High school chorale
Peabody Veterans Memorial High School Chorale performs at the State House, Grand Staircase, 12:30 p.m.
Boston Mayor Walsh joins city councilor Matt O’Malley and Clean Water Action’s Joel Wool for the signing of an ordinance designed to coordinate with gas companies the maintenance and replacement of leaking gas infrastructure, Eagle Room, 5th floor, Boston City Hall, 1 p.m.
Cahill guest hosts ‘NightSide’
Former state Treasurer Tim Cahill guest hosts “NightSide,” WBZ NewsRadio 1030, 8 p.m.
Public comments deadline
Public comments are due today for the following: Department of Children and Families’ regulations on the department’s governing principles and mission; the Massachusetts Commission for the Deaf and Hard of Hearing’s regulations dealing with criminal offender record checks that have been replaced by a rule covering all health and human services agencies; MassHealth’s proposed regulations to update provisions related to provider eligibility requirements and covered services.
Holiday cheer for Dems: Healey may be reconsidering guv run
She may be saying no, no, no. But the Herald’s Joe Battenfeld sees hints, hints, hints that Attorney General Maura Healey may be reconsidering her decision not to run for governor in 2018. If she does change her mind, many Dems would welcome it, though not necessarily Newton’s Setti Warren.
Baker has his New Year’s eye on selling off more state properties
Gov. Charlie Baker yesterday was touting his administration’s “Open for Business” initiative to sell off surplus state property for private development to spur more jobs, housing, revenues and other benefits, reports Michael Jonas at CommonWealth. At MassLive, Shira Schoenberg takes a look at what’s already been accomplished under the program, while the Herald’s Jordan Graham takes a look at what could (or couldn’t) happen at an attractive state-owned site on Kneeland Street in Boston.
Joy to the World: Christians, atheists go at it over Nativity scene
State Rep. James Lyons’s Nativity scene at the State House has caused the predictable stir over the issue of separation of church and state, with Christians defending the Nativity and atheists criticizing it. Take your pick of coverage: New Boston Post or Boston Globe or MassLive or WWLP or Boston Herald.
Snow scofflaws beware: Failure to shovel sidewalks could lead to big fines
Before breaking for the holiday weekend, lawmakers delivered a present to Gov. Charlie Baker’s desk yesterday: A bill that would increase fines to as high as $1,500 for failure to shovel snow from sidewalks in the city of Boston, the Herald is reporting. The mayor’s office requested the legislation, ultimately filed by Rep. Dan Hunt of Dorchester, following the snowmageddon of 2015. Backers cite some rather extreme examples of poor sidewalk snow etiquette two years ago, granted, but they sure seem to be responding with extreme remedies.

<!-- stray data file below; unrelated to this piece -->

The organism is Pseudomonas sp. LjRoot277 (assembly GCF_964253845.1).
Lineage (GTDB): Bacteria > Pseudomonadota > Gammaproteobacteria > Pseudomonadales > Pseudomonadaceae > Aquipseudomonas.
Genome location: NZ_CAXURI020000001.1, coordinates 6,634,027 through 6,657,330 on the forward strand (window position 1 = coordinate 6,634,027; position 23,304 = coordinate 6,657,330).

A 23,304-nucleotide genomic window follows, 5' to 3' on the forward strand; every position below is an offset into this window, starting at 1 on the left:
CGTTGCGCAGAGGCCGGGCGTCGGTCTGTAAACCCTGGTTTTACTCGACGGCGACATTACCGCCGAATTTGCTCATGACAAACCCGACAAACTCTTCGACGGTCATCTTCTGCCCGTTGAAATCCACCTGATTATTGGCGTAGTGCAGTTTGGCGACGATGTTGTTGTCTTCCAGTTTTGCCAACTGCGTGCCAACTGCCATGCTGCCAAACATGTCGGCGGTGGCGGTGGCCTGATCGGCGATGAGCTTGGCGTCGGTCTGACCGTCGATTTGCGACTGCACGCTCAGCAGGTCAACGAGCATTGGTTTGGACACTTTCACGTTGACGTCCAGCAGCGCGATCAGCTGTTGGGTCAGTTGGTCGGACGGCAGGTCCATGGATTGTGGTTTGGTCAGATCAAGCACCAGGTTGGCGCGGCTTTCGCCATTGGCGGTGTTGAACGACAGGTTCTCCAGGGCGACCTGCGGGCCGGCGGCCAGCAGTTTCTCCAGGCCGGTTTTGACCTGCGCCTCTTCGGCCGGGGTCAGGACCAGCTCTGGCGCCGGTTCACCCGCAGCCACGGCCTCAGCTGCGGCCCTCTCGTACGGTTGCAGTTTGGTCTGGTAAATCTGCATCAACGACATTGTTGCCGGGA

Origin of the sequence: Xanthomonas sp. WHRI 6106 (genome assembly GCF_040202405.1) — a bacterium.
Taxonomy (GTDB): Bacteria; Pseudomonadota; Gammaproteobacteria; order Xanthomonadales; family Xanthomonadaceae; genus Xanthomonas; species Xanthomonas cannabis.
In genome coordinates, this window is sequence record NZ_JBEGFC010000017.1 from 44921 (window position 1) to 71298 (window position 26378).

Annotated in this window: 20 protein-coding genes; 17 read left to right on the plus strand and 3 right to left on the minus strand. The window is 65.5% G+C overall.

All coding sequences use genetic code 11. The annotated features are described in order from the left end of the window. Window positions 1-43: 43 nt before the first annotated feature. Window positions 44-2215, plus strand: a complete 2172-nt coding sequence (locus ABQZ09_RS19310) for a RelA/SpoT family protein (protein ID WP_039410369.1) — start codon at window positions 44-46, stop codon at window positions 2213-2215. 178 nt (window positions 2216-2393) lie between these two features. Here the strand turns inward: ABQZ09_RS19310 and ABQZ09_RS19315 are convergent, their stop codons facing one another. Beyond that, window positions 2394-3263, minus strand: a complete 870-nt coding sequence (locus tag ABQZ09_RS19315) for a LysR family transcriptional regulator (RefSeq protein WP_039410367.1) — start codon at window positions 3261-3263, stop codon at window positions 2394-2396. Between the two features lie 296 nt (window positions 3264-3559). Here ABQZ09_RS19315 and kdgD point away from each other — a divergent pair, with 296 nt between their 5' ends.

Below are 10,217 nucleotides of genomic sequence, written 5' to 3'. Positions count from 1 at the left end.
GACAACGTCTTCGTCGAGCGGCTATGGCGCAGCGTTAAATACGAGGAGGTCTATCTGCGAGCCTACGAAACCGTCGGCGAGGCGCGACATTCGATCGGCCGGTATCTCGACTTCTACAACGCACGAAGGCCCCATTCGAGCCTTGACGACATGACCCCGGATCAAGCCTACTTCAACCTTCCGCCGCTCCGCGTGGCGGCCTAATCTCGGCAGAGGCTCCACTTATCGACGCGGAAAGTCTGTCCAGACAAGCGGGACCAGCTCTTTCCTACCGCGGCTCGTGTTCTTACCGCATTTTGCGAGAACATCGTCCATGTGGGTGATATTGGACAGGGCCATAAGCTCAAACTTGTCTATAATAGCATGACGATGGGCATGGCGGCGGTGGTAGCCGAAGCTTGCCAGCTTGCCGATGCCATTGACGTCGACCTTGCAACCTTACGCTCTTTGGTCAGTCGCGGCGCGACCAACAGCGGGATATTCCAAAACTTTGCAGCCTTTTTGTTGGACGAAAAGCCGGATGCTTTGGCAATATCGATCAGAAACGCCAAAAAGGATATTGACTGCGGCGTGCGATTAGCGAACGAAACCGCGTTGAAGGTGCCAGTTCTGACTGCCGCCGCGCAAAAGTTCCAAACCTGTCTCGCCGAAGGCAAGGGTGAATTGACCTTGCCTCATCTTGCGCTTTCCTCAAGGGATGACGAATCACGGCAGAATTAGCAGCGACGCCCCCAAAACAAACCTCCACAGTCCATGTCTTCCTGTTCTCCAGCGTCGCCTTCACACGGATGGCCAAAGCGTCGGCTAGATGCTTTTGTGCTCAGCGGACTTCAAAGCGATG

Mayor Walsh’s Dan Koh: The next Barney Frank?
In the third of three profiles on Mayor Marty Walsh’s key advisors, the Globe today, via Andrew Ryan, takes a look at chief of staff Dan Koh, who’s upfront about his ambitions to one day run for office (any office, within reason). If he’s successful, he’d be following in the footsteps of the last mayoral chief of staff to carve out his own political identity and career: Barney Frank, as Ryan notes. The mayor appears to be encouraging Koh’s ambitions, something we can never imagine the late Mayor Tom Menino ever doing, it should be noted.
Chang-Diaz: ‘I’ve never been actually made nauseous by the handiwork of government—until yesterday’
From MassLive: “A Boston state senator said Thursday that she was ‘made nauseous by the handiwork of government’ after watching a criminal justice working group ignore pleas by black and Latino activists to expand the scope of their work. The comments by state Sen. Sonia Chang-Diaz, a Boston Democrat, were made on her website in response to Wednesday’s meeting of the Council of State Governments Justice Center task force.” Meawhile, CommonWealth magazine has more on how activists disrupted the task-force meeting when it became apparent members were not going to address state sentencing laws and prison incarceration rates.
Federal judge dismisses suit by taxi owners against Boston over Uber rules
A federal judge yesterday tossed a suit by the Boston Taxi Owners Association against the city of Boston, saying a recently passed state law stripped the city of powers to regulate ride-sharing companies like Uber and Lyft, reports Adam Gaffin at Universal Hub. As a result, US District Court Judge Nathaniel Gorton ruled that the suit against the city is now effectively moot because of the state action, Gaffin writes.
MBTA Annual report is now available